The six other performers are actors in Gustaf’s company, or political figures. During the heyday of the Nazi regime, Gustaf himself accepted being appointed head of all the state-run theatres in the Reich, in effect entering into a kind of Faustian diabolic pact. Once that was over, he and his company are seen trying to rediscover how the world of theatre could regain a measure of independence from implication in the theatre of the world. As mere entertainers? For himself, is this enough, or even possible?

George Parker as Hermann Goering builds up to a quite alarming ambience of authority, power and menace; and yet this involves a dimension of patently conscious performing. After the Nazi surrender, and the Nuremberg trials, he will justify his choice of suicide by poison as a refusal to accept participating in the wrong kind of theatre, a hanging rather than a firing-squad death.  Hitler, likewise, hitherto a mild-mannered actor (Simon Troon as Klaus Mann), who suddenly dons a toothbrush moustache, proves to be another posturer, yet seriously scary.

Otherwise the six (sometimes five, excluding the Goering character) function as a well-coordinated, versatile and vigorous ensemble. The four women (Greta Bond, Coralie Winn, Liz Boldt and Emma Johnson) likewise shift between individualised and ensemble roles. At one Emma Johnson sings an entire song acrobatically hanging upside down, and sings it impressively well.

It’s a memorable and thought-provoking theatre-experience, and highly creditable to all involved in it.


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Review by Lynn Freeman 18th Feb 2009

Faust Chroma is one of those intensely disturbing angst-ridden plays that you can struggle with while watching it on stage but it embeds itself in your memory and is deeply rewarding. Werner Fritsch is a contemporary German playwright who is unafraid to reference the Second World War, at a time when many want only to look ahead.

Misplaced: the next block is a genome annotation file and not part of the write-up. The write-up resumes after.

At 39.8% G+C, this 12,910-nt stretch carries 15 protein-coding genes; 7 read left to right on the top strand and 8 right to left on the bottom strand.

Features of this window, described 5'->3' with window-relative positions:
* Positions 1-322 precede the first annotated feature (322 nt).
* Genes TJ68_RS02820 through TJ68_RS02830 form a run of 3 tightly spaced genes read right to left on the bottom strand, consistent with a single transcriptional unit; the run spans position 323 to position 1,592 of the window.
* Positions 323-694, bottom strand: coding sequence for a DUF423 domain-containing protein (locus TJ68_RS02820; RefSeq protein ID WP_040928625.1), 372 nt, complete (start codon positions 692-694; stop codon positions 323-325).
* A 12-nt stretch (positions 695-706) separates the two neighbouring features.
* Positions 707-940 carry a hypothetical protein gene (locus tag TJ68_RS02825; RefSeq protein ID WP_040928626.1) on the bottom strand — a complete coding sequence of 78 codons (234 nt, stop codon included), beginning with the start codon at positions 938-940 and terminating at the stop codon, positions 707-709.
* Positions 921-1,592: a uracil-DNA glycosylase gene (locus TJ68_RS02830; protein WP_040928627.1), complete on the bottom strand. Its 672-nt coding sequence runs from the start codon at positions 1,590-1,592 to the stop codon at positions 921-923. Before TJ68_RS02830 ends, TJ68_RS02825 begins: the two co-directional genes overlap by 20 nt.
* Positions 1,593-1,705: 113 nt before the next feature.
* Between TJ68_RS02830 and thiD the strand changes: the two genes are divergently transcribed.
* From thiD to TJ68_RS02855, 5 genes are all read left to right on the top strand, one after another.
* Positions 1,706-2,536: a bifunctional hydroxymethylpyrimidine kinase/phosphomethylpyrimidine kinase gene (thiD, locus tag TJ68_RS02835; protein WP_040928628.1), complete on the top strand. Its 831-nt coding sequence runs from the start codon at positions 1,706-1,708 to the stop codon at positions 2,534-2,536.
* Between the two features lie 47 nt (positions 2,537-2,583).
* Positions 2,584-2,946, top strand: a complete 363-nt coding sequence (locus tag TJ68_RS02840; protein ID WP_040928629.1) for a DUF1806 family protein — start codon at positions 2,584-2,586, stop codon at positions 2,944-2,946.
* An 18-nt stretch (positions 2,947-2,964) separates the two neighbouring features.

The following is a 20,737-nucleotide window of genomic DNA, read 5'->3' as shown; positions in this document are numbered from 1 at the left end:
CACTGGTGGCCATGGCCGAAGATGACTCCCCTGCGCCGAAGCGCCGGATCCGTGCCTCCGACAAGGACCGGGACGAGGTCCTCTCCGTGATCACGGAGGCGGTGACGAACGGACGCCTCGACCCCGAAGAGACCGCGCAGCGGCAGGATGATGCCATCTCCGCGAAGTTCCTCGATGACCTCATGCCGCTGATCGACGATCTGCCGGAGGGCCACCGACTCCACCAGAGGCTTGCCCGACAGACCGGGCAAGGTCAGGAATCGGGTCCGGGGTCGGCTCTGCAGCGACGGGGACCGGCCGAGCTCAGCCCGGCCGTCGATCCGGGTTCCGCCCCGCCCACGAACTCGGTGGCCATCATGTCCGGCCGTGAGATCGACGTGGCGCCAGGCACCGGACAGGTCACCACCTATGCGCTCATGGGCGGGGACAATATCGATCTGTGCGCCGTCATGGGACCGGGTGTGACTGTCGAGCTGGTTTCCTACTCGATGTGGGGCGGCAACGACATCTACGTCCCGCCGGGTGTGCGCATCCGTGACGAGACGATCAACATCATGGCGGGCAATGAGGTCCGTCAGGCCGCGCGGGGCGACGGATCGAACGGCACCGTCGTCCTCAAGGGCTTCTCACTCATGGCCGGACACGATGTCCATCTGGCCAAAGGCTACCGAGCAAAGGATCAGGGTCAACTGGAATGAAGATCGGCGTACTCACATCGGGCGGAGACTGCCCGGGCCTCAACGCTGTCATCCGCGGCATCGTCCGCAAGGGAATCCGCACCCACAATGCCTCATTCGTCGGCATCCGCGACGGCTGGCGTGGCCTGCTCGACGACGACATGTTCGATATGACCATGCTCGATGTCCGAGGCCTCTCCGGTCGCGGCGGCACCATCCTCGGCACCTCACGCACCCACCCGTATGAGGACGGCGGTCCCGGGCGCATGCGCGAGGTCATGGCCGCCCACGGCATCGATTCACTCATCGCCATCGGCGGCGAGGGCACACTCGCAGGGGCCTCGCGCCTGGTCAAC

Fritsch blends the story of Gustaf Gründgens, Germany’s greatest thespian and a Nazi, with that of the role he was most famous for playing, the damned and tormented Faust.  As Gründgens, Ryan Reynolds is outstanding, playing it with a searing intensity that is at times painful to watch.

Emma Johnston is astonishing as the equally tormented Gretchen, forced to give up her Jewish lover to marry Gründgens – astonishing as an actress and a singer.  The whole cast is mind-blowing in a production that pushes them all emotionally and physically.

Peter Falkenberg’s direction is gutsy and quite unlike anything I’ve seen before, fitting the text like a glove.

This is a touring production from Christchurch’s Free Theatre and we can only hope to see more of them up here.


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Unashamedly theatrical; interrogates theatre relentlessly

Review by Helen Sims 16th Feb 2009

When a company names Ubu Roi as its patron saint you know you are in for something out of the ordinary. Faust Chroma certainly was that. This extravagant piece of avant garde theatre is thrilling and best enjoyed if you sit back and don’t try too hard to understand every moment (although reading the programme notes in advance might help, especially for the opening scenes).

At the centre of Faust Chroma is Gustaf Gründgens – literally, the play begins with him elevated on a platform in the centre of the stage. His delirious ravings are difficult to decipher, but it becomes apparent that he is dying in Manila. His life flashes before his eyes – most of it intimately tied up with the play that has dominated his life, Goethe’s Faust. Gründgens had played Mephistopholes in Faust and then directed productions of the play in Hitler’s Germany after he was appointed the head of all state theatres in Germany by Hermann Göring. Gründgens survives the fall of the Reich – but his decision to abandon the stage a decade later seems to equate with an end to life. Over the course of half an hour we are treated to a series of events, both ‘on’ the stage and ‘off’ which blur the distinction between life and art; reality and pretending. Gründgens occupies both the roles of Mephistopholes and Faust, suggesting they are perhaps not two opposing characters, but components of an essential being. The role of the theatre and the ethics of ‘making believe’ in Nazi Germany is also interrogated.